The Constitutional Right to the "Pursuit of Wealth"?


I have been receiving quite a few messages recently from what I can only term staunch ultra-conservatives, giving replies to my stands on "corporate rights" in the new America. In fact, I received one, in particular, just today which shows the success of the Reagan Era's greed and pettiness towards others better than I ever could.

The most telling and, quite frankly, the most frightening portion of the reader's message, was the final few sentences. This gentleman's complete misunderstanding of the Constitution, or worse his complete ignorance of that document, is astounding. This confusion, or deliberate delusion, is the basis on which the Republican Revolution is founded and what so many Americans feel legitimatizes the greed and nastiness which that revolution has as its bedrock.

Allow me to quote, word for word, the gentleman's final comments, "The mere fact of my birth gave me no special rights to any material privileges. I have to earn everything I want or need. I do NOT have the right to housing, medical treatment, education, a job, or even love and respect. I have to earn it all. The constitution only guarantees my right to the pursuit of wealth, not to wealth itself (not even minimum wage)."

Now, the copy of the Constitution, which I possess and revere, says absolutely nothing about "wealth", whatsoever. Nothing! The closest I can find are two passages from two separate documents, neither of which he has obviously ever truly understood in his rush to amass whatever wealth he feels he somehow deserves.

If the preamble to the Constitution is what he misunderstands, then here it is, in its entirety. "We the people of the United States, in order to form a more perfect union, establish justice, insure domestic tranquillity, provide for the common defense, promote the general welfare, and secure the blessings of liberty to ourselves and our posterity, do ordain and establish this Constitution for the United States of America."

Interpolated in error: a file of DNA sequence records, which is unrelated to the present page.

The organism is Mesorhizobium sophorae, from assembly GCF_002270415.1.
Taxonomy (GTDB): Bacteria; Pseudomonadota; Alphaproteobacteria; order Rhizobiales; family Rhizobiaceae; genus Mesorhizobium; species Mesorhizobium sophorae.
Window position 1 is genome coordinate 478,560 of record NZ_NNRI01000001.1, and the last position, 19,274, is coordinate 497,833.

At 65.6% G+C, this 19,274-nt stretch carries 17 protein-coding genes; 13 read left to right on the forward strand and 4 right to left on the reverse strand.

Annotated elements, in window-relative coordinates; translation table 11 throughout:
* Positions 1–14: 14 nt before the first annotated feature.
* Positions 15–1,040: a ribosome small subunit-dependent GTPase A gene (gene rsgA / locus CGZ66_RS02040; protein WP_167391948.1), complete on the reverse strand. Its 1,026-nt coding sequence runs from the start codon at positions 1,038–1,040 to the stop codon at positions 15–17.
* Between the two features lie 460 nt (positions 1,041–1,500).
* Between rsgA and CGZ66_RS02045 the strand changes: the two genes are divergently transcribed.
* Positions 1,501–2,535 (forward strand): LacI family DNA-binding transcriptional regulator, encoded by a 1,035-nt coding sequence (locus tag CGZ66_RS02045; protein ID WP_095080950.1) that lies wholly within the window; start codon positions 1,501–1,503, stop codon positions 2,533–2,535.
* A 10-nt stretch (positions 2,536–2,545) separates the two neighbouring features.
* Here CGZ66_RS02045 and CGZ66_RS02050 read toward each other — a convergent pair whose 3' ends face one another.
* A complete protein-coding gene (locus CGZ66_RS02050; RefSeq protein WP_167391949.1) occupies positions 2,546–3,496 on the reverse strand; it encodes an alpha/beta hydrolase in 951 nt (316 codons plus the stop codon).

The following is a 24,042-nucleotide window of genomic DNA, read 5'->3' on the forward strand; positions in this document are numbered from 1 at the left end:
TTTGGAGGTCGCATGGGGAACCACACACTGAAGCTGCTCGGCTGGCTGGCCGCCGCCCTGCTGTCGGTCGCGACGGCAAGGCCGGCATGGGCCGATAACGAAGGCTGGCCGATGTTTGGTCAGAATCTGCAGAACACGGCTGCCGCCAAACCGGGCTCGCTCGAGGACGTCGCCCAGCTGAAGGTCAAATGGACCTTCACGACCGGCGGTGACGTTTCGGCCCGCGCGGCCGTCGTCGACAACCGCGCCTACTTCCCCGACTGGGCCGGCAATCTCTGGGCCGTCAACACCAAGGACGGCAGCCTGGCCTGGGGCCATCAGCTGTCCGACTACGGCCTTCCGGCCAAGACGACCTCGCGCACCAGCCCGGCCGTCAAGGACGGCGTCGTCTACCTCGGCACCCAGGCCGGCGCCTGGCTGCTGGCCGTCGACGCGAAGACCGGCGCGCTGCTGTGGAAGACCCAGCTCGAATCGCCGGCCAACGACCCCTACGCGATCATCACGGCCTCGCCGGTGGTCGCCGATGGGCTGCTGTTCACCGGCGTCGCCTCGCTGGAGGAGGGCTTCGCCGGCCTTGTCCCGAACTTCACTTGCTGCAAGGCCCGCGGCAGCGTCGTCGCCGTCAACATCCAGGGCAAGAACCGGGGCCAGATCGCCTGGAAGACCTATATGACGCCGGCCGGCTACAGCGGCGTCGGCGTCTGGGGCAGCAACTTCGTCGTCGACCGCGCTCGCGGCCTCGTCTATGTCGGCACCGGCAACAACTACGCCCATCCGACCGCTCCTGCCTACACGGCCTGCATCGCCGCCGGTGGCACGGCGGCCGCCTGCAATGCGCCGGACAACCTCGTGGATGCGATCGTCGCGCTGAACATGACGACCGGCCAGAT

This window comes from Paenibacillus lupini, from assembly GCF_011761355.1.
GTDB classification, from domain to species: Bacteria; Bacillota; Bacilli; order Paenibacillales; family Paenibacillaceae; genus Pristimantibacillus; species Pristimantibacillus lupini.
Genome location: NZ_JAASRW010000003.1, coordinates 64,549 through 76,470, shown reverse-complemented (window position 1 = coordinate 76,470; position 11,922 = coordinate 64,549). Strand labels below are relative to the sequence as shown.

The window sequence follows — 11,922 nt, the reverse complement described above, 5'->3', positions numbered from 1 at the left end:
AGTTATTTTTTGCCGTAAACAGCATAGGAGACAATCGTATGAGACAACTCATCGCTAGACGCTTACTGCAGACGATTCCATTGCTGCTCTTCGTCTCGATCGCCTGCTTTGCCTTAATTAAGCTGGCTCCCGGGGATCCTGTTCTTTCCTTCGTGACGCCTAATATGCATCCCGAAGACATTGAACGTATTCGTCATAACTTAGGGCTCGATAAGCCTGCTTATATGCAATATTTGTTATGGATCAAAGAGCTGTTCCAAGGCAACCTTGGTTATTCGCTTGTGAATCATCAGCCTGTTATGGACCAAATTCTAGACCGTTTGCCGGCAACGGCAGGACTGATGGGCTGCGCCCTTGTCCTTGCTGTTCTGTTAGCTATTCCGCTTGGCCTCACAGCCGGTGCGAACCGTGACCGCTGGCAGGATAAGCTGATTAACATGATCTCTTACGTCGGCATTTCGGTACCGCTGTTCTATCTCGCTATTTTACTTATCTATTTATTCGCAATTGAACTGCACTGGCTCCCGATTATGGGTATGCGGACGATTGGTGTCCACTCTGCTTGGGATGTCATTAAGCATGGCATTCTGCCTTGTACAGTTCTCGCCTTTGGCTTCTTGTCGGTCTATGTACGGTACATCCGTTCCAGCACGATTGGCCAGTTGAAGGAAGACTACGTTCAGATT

If it was the Declaration of Independence which has caused such dire puzzlement, then here is the closest I could find in that document, "We hold these truths to be self-evident, that all men are created equal, that they are endowed by their Creator with certain unalienable rights, that among these are life, liberty and the pursuit of happiness."

In neither document, nor in any of those produced by the Continental Congresses nor the various works of the founding fathers nor in any of the many other writings from that time was "wealth" considered a subject worth fighting for or to create a separate "liberty" for. In fact, many of the original founding fathers spent their entire fortunes in the pursuit of liberty for all Americans, not just those who could afford it.

If the pursuit of wealth is all in this nation that one finds worth defending, then we have truly fallen a tremendous distance from the ideals upon which this nation was founded. If the right to live a life of greed is the only freedom we treasure, then Corporate America and the horrors and whores of the Reagan Revolution have succeeded in destroying the very soul of this once great and principled nation.

Personally, I believe that the best argument against the right to greed that has become the newest fad in American politics can be summarized in just these few words from the Constitution, "promote the general welfare, and secure the blessings of liberty to ourselves and our posterity".

General welfare does not indicate the importance of one person's perceived needs or desires over all others. Certainly, we have the right to try to gain whatever measure of wealth we legally and morally can. The problem, as I see it, is that the vast majority of true believers want to ignore morals and only worry about the bottom line. This attitude leads us directly away from the possibility of leaving much but scraps to posterity, let alone liberties.

In his message, he also attempts to defend the position that, since pension funds are invested in the stock market, that Wall Street must be appeased at all costs (I paraphrased, I assure you) but you long time readers know that I could not disagree with any position of that sort in a stronger way. Wall Street is simply the East Coast's version of Las Vegas and pensions have been saved and paid for many, many years without the subservience to greed that is so prevalent now.

In closing, I refuse to retreat one step from my oft stated position that business is secondary to individuals and their needs and their freedoms. Humanity can survive without business, as it did for millennia before the invention of stocks and bonds or the shameful Reagan era. I support any business which manufactures products necessary for human survival but refuse to bend my knee in worship to them. Corporations and Wall Street exists only because we, the American people, allow them to. It is time that the selfish few in America realizes that simple fact.

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Write me at:jcannon@anotherperspective.org

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Copyright 11/5/97